Teva From France, joined Jan 2001, 1878 posts, RR: 15
Reply 1, posted (11 years 12 months 21 hours ago) and read 1783 times:
Only in the US.
Today, DHL is German. But a non US company cannot have more than 25% of an US airline (that's "free market"....)
So, you make the US branch of the airline a different name, you make it an "independant" legal entity, and you give share to US citizens.
As a result, and despite Fedex and UPS claims, the US airline branch of a 100% German owned company, having only a German express company as unique customer, is a real American company for DOT and FAA....
Ecoute les orgues, Elles jouent pour toi...C'est le requiem pour un con
Judge Calls Off Preliminary Hearing on Former DHL Airways
Wed Aug 6,12:17 PM ET
By Rick Brooks, Staff Reporter of The Wall Street Journal
ATLANTA -- A federal judge canceled a preliminary hearing scheduled for Thursday on the ownership dispute over the former DHL Airways Inc. The move could delay the start of this month's legal showdown to determine if the cargo airline is under the control of German delivery carrier Deutsche Post AG.
Ronnie Yoder, the Department of Transportation's chief administrative law judge, Tuesday called off a "prehearing conference" where Astar Air Cargo Inc. was expected to tussle with rivals FedEx Corp. (NYSE:FDX - News) and United Parcel Service Inc. (NYSE:UPS - News) over evidence and testimony likely to be introduced at a full-blown hearing set to start Aug. 19.
The judge decided not to proceed with the preliminary conference until the DOT deals with questions raised about its decision last week to sharply limit the scope of the judge's scrutiny. As reported, the agency ordered Mr. Yoder to consider only the current ownership structure of Astar. The Miami airline's previous ownership, including a stake held until last month by Deutsche Post, is no longer relevant to the proceeding, the DOT ruled.
Mr. Yoder told the agency last week that limiting him from examining facts related to Astar's previous ownership "would raise serious questions concerning the applicable substantive and procedural law."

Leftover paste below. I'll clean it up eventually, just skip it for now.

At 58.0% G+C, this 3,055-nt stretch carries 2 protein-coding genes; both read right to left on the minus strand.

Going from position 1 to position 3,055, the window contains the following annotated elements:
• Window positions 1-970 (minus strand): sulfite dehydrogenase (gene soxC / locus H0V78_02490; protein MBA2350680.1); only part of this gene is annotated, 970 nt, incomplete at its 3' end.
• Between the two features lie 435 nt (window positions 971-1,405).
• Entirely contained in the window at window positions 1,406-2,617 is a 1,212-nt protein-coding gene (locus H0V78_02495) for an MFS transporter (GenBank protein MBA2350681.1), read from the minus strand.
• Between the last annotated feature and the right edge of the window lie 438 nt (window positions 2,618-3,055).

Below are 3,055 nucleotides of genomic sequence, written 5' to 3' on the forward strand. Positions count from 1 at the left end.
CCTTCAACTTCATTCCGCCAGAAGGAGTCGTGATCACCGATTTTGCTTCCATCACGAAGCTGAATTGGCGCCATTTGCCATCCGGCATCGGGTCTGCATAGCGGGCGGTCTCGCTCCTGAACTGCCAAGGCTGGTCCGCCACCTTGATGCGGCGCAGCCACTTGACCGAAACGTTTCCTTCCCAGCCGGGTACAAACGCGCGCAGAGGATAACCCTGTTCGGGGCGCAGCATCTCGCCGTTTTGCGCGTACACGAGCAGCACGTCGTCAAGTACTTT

FedEx and UPS, which have been trying to drag closely held Astar's past owners into their fight to ground the carrier for allegedly violating federal laws limiting ownership or control of U.S. airlines by foreign entities, have moved to reverse or at least stay the limits set by the DOT. The two companies claim the agency's instructions to the judge contradict last spring's "explicit Congressional mandate" that the two-and-a-half-year dispute be decided by an administrative law judge.
Narrowing the scope of the proceedings "is an improper effort to control and influence the decisions of the (judge) on discovery and evidentiary matters," FedEx and UPS said in a petition filed with the DOT Monday. FedEx and UPS also claim that the Astar takeover did little more than change the airline's name, leaving it under the control of Deutsche Post.
FedEx and UPS complained in their filing that efforts to prove that control are being hampered by "stall and delay tactics" of Astar and the airline's past owners that were triggered by the DOT's July 30 ruling.
In response, Astar urged the DOT to stick to its decision. In a filing with the agency, Astar criticized Mr. Yoder for what it called "simply a request for reconsideration of an order which the (judge) does not like." Astar claims it " no longer shares any services" with any company in the DHL Worldwide Express delivery network and leases just four of its 40 planes from a Deutsche Post subsidiary.
Mr. Yoder's decision not to go ahead with Thursday's preliminary conference in Washington will make it tougher to keep on track the full-blown hearing set to start in less than two weeks. The judge has until Dec. 31 to make a recommendation in the case.
Astar changed its name from DHL Airways when an investor group led by John Dasburg, the airline's chief executive since April, completed its $57 million takeover in mid-July. The sale ended any ownership by Deutsche Post and William Robinson, a U.S. citizen who took control of DHL Airways in 2000 and was a founder of the DHL network.
-Rick Brooks, The Wall Street Journal; 404-865-4355
But DHL/AStar is good enough for the US DOD to support the USPS and DOD in Afghanistan and Iraq.... Where UPS & FedEx don't dare go yet!
Many other threads on this, just do a search on DHL.